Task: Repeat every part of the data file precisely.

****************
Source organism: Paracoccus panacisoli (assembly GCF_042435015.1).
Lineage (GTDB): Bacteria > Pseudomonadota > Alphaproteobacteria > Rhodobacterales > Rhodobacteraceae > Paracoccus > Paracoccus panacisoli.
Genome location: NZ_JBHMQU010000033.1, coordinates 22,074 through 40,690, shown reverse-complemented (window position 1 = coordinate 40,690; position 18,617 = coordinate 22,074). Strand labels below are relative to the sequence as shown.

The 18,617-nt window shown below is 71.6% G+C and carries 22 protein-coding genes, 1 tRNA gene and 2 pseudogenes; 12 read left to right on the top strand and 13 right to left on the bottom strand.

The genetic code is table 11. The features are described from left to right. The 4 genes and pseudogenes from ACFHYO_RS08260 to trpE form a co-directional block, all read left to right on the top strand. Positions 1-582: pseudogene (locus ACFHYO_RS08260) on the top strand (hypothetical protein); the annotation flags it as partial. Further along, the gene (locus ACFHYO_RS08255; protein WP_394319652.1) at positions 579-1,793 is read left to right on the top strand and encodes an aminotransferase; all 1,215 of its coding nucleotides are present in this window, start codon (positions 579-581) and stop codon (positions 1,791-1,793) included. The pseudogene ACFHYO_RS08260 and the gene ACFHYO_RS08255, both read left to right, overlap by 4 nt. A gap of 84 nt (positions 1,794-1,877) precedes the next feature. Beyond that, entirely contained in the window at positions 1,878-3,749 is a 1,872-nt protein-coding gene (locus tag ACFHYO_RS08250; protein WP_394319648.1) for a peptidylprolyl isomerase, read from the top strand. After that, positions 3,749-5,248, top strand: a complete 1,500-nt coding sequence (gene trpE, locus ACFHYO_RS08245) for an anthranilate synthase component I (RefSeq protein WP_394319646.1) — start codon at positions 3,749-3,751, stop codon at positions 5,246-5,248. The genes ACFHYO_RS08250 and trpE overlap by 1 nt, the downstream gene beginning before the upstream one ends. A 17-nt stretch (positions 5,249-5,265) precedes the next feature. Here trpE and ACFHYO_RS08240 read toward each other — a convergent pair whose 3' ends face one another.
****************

Source organism: Paracoccus panacisoli (assembly GCF_042435015.1).
Lineage (GTDB): Bacteria > Pseudomonadota > Alphaproteobacteria > Rhodobacterales > Rhodobacteraceae > Paracoccus > Paracoccus panacisoli.
Genome location: NZ_JBHMQU010000033.1, coordinates 22,074 through 40,690, shown reverse-complemented (window position 1 = coordinate 40,690; position 18,617 = coordinate 22,074). Strand labels below are relative to the sequence as shown.

The 18,617-nt window shown below is 71.6% G+C and carries 22 protein-coding genes, 1 tRNA gene and 2 pseudogenes; 12 read left to right on the top strand and 13 right to left on the bottom strand.

The genetic code is table 11. The features are described from left to right. The 4 genes and pseudogenes from ACFHYO_RS08260 to trpE form a co-directional block, all read left to right on the top strand. Positions 1-582: pseudogene (locus ACFHYO_RS08260) on the top strand (hypothetical protein); the annotation flags it as partial. Further along, the gene (locus ACFHYO_RS08255; protein WP_394319652.1) at positions 579-1,793 is read left to right on the top strand and encodes an aminotransferase; all 1,215 of its coding nucleotides are present in this window, start codon (positions 579-581) and stop codon (positions 1,791-1,793) included. The pseudogene ACFHYO_RS08260 and the gene ACFHYO_RS08255, both read left to right, overlap by 4 nt. A gap of 84 nt (positions 1,794-1,877) precedes the next feature. Beyond that, entirely contained in the window at positions 1,878-3,749 is a 1,872-nt protein-coding gene (locus tag ACFHYO_RS08250; protein WP_394319648.1) for a peptidylprolyl isomerase, read from the top strand. After that, positions 3,749-5,248, top strand: a complete 1,500-nt coding sequence (gene trpE, locus ACFHYO_RS08245) for an anthranilate synthase component I (RefSeq protein WP_394319646.1) — start codon at positions 3,749-3,751, stop codon at positions 5,246-5,248. The genes ACFHYO_RS08250 and trpE overlap by 1 nt, the downstream gene beginning before the upstream one ends. A 17-nt stretch (positions 5,249-5,265) precedes the next feature. Here trpE and ACFHYO_RS08240 read toward each other — a convergent pair whose 3' ends face one another.